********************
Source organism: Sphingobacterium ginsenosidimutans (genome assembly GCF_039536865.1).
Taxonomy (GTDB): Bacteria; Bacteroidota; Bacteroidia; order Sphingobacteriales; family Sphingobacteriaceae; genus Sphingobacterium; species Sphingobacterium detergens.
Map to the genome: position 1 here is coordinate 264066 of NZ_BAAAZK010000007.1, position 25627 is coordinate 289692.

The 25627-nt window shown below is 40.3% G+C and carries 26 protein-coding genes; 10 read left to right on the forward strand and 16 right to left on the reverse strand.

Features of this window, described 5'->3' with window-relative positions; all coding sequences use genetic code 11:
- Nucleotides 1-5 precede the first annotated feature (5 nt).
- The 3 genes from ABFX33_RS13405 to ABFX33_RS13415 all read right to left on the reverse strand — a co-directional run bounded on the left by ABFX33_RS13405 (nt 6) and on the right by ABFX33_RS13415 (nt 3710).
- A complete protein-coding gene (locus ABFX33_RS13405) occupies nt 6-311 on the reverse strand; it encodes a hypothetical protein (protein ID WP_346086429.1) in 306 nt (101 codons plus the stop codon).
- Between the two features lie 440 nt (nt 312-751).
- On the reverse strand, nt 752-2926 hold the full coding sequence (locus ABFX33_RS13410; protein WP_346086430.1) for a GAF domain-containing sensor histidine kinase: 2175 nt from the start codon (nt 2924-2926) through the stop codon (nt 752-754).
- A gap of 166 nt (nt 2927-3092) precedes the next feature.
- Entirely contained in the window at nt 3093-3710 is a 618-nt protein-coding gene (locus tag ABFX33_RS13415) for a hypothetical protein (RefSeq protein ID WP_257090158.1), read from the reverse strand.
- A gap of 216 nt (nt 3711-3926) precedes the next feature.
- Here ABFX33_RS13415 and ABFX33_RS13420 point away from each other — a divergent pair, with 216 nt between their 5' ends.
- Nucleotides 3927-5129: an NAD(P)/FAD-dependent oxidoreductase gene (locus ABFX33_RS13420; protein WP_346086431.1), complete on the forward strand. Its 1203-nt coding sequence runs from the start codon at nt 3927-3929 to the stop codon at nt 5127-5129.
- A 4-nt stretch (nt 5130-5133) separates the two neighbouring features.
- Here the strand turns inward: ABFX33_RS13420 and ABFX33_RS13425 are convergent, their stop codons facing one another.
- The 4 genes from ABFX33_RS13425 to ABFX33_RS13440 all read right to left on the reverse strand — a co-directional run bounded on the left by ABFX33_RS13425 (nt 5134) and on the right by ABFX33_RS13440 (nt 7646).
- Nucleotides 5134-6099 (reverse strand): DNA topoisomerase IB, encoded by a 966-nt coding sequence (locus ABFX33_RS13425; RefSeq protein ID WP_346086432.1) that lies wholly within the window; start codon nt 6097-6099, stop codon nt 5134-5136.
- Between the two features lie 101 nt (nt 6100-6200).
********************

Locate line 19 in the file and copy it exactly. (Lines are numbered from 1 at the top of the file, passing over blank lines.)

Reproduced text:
- Nucleotides 5134-6099 (reverse strand): DNA topoisomerase IB, encoded by a 966-nt coding sequence (locus ABFX33_RS13425; RefSeq protein ID WP_346086432.1) that lies wholly within the window; start codon nt 6097-6099, stop codon nt 5134-5136.